October 21, 2009

That's just the stress talking

Workplace stress is probably not a major issue for this green heron.

Goat Rope has been running an off and on series lately about the links between social status health. The short version is that there is a big connection between the two and that people's health tends to be better the higher up the social ladder they are.

It's not just that people who are poor and/or have relatively low social standing get sicker and die younger, although that is true as far as it goes. Rather, it's like a social gradient that works all the way up or down. People who have very high status are healthier than people who just have high status. And so it goes.

British epidemiologist Michael Marmot, who has spent decades studying this, identifies some key components that might explain the gradient. One big one has to do with autonomy and a sense of control. This is especially true in the workplace.

While most people on the job talk about stress, research indicates that not all stresses are created equal. As Marmot puts it,

Ask more successful people if they are stressed at work and they will tell you, in slightly macho fashion, about how many e-mails they receive a day, how much in demand they are, how many different tasks await their attention, about their deadlines. If you ask about stress, they are unlikely to tell you that work is monotonous, boring, soul-destroying; that they die a little when they come to work each day because their work touches no part of them that is them. But this is the reality of many jobs; and the lower the status, the more likely that is to be so. Ask the people with all the e-mails which job they would rather be doing, the high-status job with continuous demands, and the company BMW and the firm's credit card, or the soul-destroying job with tasks that ask for little use of skills, that are completely determined by others, and, oh yes, that offer little in the way of self-fulfillment, financial rewards, or status enhancement. There are not too many high-status people who would swap their "stressed" place in the boardroom for a place on the production line.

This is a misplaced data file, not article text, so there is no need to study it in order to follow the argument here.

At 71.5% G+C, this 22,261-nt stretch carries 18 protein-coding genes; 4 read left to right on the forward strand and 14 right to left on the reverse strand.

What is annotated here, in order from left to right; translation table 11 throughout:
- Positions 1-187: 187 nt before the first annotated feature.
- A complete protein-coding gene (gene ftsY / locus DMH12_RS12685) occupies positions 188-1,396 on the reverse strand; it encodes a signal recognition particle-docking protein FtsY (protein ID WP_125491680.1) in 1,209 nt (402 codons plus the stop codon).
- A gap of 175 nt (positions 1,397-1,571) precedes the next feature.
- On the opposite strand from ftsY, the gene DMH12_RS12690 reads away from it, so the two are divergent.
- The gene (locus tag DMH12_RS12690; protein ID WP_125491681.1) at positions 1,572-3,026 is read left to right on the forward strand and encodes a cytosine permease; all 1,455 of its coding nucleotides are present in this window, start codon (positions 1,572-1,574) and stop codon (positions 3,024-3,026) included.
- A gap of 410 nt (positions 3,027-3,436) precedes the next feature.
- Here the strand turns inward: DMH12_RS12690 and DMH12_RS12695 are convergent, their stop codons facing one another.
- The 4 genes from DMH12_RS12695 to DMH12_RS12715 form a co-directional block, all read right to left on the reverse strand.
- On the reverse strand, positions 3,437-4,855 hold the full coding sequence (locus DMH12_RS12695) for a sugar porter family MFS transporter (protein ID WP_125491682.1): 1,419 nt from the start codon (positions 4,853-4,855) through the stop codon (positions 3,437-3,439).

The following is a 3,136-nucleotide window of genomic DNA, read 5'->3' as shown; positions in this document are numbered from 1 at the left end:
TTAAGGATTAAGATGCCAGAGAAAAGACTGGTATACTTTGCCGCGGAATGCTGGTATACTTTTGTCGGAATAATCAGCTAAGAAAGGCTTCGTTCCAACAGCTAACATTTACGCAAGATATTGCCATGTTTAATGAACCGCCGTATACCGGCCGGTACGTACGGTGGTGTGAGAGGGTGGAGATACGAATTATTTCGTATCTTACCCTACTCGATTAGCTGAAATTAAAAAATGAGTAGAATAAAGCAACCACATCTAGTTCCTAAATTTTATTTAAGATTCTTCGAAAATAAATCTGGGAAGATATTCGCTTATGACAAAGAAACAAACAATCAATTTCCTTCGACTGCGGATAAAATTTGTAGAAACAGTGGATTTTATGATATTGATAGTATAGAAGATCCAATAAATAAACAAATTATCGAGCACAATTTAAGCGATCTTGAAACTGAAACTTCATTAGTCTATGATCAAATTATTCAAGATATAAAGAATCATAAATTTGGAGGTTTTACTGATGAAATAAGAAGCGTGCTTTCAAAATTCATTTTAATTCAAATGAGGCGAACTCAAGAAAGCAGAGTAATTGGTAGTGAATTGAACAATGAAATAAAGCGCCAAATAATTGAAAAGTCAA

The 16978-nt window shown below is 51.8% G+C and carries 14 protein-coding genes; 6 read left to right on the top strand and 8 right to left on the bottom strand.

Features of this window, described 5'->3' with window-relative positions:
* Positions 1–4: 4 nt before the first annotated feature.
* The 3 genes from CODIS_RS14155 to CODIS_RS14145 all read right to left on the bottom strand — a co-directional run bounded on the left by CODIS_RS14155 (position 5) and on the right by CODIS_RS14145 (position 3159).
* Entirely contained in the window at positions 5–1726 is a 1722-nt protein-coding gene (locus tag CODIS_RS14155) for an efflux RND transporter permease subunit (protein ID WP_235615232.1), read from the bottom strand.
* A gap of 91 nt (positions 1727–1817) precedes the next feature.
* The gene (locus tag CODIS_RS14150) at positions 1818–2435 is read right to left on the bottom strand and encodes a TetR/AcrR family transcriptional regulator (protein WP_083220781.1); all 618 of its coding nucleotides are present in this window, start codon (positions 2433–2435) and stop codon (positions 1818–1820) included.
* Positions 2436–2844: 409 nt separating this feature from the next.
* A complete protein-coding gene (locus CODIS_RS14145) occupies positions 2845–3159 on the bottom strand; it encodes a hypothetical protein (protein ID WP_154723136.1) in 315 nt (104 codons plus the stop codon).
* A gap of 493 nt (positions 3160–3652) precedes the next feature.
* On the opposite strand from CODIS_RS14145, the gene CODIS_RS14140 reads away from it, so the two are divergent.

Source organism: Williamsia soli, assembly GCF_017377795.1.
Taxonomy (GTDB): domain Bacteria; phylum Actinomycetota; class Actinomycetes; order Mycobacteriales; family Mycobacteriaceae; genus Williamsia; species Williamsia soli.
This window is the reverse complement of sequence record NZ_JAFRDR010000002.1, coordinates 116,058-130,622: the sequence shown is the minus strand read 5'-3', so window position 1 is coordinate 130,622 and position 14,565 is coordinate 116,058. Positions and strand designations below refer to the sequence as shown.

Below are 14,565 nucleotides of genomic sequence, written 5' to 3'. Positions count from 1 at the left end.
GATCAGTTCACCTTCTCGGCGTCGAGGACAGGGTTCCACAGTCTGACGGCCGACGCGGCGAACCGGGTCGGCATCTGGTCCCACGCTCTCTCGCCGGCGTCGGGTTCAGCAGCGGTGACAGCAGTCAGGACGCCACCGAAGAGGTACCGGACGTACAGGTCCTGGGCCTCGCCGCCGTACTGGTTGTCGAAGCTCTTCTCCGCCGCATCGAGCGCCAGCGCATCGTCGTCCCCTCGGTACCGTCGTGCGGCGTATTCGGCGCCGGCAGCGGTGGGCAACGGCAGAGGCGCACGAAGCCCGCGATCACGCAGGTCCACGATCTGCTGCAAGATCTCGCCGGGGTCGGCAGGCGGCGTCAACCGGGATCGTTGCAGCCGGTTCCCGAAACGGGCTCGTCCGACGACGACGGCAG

More on that to come.

HEALTH CARE REFORM. A new poll shows strong support for a public option.

TWO CENTS MORE. Here's economist Dean Baker on the same.

CHILD WELFARE. El Cabrero's beloved state of West Virginia doesn't come out too well in this report.

MEGAN WILLIAMS CASE. There's been another strange turn of events.



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